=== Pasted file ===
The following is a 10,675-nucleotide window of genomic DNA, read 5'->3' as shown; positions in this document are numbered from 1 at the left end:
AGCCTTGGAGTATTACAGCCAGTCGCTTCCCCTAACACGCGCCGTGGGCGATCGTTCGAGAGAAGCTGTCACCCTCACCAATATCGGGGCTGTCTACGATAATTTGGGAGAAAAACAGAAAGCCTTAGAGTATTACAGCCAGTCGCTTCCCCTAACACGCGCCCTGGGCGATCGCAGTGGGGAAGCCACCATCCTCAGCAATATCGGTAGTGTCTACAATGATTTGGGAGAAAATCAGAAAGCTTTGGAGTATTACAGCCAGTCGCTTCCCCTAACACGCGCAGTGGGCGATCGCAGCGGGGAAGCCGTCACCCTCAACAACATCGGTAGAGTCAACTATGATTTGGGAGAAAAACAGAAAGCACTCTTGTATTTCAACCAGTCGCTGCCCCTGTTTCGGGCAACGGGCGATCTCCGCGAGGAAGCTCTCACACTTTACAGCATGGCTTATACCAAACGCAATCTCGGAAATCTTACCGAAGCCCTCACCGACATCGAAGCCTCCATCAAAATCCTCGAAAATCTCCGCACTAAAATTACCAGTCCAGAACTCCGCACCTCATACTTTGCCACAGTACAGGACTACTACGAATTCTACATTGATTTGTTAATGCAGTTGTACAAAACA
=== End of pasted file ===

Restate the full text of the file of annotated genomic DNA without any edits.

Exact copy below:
The following is a 10,675-nucleotide window of genomic DNA, read 5'->3' as shown; positions in this document are numbered from 1 at the left end:
AGCCTTGGAGTATTACAGCCAGTCGCTTCCCCTAACACGCGCCGTGGGCGATCGTTCGAGAGAAGCTGTCACCCTCACCAATATCGGGGCTGTCTACGATAATTTGGGAGAAAAACAGAAAGCCTTAGAGTATTACAGCCAGTCGCTTCCCCTAACACGCGCCCTGGGCGATCGCAGTGGGGAAGCCACCATCCTCAGCAATATCGGTAGTGTCTACAATGATTTGGGAGAAAATCAGAAAGCTTTGGAGTATTACAGCCAGTCGCTTCCCCTAACACGCGCAGTGGGCGATCGCAGCGGGGAAGCCGTCACCCTCAACAACATCGGTAGAGTCAACTATGATTTGGGAGAAAAACAGAAAGCACTCTTGTATTTCAACCAGTCGCTGCCCCTGTTTCGGGCAACGGGCGATCTCCGCGAGGAAGCTCTCACACTTTACAGCATGGCTTATACCAAACGCAATCTCGGAAATCTTACCGAAGCCCTCACCGACATCGAAGCCTCCATCAAAATCCTCGAAAATCTCCGCACTAAAATTACCAGTCCAGAACTCCGCACCTCATACTTTGCCACAGTACAGGACTACTACGAATTCTACATTGATTTGTTAATGCAGTTGTACAAAACA